6. Clean your spatula again. With a light but firm touch, place the front edge of the icing spatula along the seam where the side of the cake meets the top of the cake.  (Icing has accumulated here and is creating a rough border to the cake.)  Hold the spatula firmly in one place along this icing seam and slowly being to rotate the revolving cake stand—moving the cake, but not the knife, to smooth the top.  You can leave the icing as rough and rustic, or smooth as you’d like. Clean any stray icing at the base of the cake, or on the cake board with a damp paper towel.

Trail Mix Bread

I’m housesitting for my parents right now. Part of my official housesitter duties includes taking care of the three exchange students my parents have living with them. It could have been a lot of work, but luckily, these kids (almost adults) are superstar students who need very little care from me. All I do is prepare two meals a day, breakfast and dinner. I actually kind of like doing it. I get up every morning to make breakfast, chat with them about school and their plans, and then during the day, I do my own thing. In the evening, I prepare whatever I feel like making, and so far, they’ve seemed pretty satisfied!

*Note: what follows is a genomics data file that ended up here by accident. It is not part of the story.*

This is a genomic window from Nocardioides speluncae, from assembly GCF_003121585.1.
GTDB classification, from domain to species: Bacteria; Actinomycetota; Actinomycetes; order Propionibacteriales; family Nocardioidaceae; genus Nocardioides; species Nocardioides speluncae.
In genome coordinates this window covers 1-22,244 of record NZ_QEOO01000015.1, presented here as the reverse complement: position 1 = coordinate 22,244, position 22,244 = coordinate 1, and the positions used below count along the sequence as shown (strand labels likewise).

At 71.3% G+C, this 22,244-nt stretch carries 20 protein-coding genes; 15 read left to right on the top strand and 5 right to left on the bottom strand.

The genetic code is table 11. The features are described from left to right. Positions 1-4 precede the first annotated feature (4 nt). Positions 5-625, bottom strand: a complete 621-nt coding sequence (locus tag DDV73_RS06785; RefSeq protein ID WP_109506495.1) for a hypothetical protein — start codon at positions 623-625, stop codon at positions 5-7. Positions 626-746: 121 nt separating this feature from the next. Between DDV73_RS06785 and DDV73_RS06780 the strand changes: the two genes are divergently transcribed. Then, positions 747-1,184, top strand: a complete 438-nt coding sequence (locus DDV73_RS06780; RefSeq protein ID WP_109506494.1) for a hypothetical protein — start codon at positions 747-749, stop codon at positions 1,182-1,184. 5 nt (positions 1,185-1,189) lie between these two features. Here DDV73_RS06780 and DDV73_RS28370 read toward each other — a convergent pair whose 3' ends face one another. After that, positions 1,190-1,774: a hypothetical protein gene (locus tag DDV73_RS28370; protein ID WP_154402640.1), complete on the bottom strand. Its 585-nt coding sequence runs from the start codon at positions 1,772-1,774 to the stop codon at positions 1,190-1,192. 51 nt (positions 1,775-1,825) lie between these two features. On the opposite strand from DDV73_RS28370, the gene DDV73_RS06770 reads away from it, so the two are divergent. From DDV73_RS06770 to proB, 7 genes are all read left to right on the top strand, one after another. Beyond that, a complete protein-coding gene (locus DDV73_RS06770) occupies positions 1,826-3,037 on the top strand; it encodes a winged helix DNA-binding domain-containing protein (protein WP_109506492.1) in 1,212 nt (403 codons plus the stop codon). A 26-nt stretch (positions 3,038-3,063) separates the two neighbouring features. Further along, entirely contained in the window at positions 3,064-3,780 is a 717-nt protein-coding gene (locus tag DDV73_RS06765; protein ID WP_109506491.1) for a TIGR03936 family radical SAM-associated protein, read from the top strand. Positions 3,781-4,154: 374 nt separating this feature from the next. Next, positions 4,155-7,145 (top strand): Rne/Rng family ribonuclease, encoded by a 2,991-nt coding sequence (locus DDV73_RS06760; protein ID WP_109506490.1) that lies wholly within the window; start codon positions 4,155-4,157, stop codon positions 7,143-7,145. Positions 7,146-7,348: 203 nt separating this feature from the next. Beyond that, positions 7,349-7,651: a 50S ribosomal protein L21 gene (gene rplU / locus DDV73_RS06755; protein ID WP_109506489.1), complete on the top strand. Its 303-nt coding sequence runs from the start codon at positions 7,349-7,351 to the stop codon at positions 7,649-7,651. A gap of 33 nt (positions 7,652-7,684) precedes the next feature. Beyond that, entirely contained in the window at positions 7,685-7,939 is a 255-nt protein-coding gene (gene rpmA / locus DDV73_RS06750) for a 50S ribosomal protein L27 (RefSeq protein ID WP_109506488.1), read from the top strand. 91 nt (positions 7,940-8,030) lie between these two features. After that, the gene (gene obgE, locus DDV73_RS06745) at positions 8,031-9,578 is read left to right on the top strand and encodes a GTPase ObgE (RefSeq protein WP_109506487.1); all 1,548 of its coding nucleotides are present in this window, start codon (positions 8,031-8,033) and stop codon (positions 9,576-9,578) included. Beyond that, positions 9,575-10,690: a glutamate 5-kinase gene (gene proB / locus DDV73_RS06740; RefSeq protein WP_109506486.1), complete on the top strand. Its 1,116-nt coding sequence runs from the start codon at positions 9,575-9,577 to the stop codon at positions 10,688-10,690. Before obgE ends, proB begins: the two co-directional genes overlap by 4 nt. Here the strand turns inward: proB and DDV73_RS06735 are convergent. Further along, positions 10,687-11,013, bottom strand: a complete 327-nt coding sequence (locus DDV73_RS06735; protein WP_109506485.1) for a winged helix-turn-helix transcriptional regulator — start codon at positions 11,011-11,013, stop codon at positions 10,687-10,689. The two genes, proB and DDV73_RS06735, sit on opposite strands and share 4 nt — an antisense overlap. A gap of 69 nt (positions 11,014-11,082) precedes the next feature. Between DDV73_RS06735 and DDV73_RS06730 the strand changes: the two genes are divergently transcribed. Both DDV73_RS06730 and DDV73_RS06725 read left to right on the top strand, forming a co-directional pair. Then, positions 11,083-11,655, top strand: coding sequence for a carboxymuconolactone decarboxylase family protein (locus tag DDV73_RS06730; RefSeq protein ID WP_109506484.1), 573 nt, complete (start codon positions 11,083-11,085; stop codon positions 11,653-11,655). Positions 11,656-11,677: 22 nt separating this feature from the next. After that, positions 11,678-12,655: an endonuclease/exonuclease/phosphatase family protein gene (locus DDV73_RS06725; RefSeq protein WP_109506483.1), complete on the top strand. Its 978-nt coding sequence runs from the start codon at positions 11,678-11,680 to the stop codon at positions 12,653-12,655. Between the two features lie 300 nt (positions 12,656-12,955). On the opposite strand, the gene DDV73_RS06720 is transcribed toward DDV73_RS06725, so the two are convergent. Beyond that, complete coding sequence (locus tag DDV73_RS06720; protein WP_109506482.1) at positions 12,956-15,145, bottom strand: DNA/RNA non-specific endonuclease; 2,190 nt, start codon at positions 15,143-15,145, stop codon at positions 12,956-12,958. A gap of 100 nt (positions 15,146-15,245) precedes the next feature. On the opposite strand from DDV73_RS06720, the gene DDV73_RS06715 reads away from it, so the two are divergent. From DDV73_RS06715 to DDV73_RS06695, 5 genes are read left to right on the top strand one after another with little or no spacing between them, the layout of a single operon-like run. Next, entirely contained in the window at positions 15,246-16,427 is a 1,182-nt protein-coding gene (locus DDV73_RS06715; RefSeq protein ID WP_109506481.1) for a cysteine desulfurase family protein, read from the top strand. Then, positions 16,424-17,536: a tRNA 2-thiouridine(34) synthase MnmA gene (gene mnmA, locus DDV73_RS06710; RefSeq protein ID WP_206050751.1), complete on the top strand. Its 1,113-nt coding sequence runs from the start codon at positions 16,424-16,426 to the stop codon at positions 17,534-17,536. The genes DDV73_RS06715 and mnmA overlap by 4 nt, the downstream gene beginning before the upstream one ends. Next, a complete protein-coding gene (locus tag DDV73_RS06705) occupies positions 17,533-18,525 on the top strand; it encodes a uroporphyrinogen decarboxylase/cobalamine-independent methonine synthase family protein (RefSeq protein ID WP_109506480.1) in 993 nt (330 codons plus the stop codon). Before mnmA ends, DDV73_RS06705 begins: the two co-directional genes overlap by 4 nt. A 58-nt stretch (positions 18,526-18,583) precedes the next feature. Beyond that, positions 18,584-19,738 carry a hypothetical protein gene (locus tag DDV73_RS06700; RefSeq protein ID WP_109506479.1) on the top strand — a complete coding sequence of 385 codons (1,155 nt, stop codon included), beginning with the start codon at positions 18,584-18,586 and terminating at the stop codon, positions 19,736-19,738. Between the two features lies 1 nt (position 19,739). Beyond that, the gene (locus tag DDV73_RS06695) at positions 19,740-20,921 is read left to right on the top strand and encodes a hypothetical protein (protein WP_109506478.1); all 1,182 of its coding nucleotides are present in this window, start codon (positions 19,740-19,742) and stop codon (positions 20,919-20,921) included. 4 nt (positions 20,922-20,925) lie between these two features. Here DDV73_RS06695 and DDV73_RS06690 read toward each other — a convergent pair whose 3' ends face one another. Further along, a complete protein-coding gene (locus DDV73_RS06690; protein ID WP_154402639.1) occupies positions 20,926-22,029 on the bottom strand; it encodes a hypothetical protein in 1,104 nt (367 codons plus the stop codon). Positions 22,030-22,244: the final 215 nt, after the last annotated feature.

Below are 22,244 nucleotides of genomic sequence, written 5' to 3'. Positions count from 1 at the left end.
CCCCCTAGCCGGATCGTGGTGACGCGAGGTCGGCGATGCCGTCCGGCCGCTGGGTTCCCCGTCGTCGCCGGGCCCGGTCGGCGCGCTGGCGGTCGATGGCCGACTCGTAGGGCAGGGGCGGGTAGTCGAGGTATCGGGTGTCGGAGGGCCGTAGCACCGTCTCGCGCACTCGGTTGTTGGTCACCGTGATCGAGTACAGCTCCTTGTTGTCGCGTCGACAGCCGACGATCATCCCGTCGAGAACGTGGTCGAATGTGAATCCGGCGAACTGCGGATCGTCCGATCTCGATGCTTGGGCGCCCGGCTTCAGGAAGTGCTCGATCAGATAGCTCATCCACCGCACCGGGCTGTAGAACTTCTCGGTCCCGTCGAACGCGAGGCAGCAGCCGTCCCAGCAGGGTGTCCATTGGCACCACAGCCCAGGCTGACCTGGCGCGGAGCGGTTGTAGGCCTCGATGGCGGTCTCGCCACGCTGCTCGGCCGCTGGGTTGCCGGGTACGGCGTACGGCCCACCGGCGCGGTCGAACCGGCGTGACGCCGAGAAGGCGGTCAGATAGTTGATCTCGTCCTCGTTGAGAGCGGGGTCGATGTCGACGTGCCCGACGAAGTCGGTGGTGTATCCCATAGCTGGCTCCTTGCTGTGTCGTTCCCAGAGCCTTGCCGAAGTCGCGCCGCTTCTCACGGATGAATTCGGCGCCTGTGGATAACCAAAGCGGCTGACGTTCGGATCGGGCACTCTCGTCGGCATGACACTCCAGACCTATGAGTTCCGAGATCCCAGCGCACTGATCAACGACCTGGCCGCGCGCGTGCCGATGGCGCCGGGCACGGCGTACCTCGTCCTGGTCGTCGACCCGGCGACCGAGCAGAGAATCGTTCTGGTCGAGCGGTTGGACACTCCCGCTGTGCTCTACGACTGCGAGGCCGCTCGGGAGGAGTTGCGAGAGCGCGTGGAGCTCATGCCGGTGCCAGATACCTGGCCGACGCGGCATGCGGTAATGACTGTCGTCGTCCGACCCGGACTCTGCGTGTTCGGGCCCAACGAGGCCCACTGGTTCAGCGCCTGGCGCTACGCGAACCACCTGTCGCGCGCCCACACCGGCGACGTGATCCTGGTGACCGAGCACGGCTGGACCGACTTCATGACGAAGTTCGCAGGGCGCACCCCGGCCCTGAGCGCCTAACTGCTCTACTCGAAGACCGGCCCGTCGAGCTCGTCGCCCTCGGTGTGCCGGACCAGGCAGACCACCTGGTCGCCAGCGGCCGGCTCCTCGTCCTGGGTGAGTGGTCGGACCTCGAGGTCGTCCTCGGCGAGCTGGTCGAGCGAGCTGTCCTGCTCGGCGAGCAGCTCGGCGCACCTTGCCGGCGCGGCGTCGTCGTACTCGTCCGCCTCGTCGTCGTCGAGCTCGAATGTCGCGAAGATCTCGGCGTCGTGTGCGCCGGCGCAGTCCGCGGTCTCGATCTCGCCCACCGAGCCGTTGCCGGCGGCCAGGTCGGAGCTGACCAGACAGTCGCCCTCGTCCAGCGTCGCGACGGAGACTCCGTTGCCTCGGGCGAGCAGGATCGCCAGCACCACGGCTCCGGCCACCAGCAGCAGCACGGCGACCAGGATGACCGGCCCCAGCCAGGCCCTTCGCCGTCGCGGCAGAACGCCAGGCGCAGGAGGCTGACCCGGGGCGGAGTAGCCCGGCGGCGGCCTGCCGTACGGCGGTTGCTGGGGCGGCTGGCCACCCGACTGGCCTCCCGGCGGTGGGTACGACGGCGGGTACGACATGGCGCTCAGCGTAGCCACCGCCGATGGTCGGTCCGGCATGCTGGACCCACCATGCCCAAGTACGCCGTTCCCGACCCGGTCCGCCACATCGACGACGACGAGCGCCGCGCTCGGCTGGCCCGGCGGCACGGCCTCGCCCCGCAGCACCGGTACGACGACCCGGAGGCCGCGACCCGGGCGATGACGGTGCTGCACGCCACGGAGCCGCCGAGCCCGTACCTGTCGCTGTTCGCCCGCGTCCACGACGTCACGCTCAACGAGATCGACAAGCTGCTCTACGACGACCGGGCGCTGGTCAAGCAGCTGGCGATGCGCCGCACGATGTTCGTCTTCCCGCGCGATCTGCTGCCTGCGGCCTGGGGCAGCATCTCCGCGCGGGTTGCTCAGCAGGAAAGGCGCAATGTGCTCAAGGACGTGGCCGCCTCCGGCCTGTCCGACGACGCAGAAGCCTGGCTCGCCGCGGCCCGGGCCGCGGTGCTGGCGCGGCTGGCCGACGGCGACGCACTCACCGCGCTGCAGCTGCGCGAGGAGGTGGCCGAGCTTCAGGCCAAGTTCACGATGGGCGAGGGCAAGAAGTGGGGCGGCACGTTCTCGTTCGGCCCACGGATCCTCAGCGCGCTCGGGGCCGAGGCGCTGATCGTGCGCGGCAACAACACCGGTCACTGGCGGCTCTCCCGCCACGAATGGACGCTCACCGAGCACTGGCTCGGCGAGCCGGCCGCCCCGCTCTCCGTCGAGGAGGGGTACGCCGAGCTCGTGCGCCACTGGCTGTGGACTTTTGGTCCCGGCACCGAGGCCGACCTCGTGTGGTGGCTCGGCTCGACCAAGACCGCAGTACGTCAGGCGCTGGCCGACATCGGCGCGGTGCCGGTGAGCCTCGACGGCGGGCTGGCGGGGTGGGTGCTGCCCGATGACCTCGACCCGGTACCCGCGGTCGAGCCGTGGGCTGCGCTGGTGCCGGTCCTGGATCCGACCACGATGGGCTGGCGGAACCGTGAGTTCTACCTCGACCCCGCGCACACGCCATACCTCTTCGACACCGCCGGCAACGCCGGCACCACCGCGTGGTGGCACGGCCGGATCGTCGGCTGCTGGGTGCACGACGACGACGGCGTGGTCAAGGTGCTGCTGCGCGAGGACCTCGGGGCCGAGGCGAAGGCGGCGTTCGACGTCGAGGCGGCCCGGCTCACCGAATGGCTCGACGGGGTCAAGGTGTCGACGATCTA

Today, I felt like baking bread. Outside is gray and quiet, which is not very motivating for getting things done. Baking—and baking for others—I’ve found is the best way to spend still days like these. The kids will appreciate it too, i.e. breakfast rolls!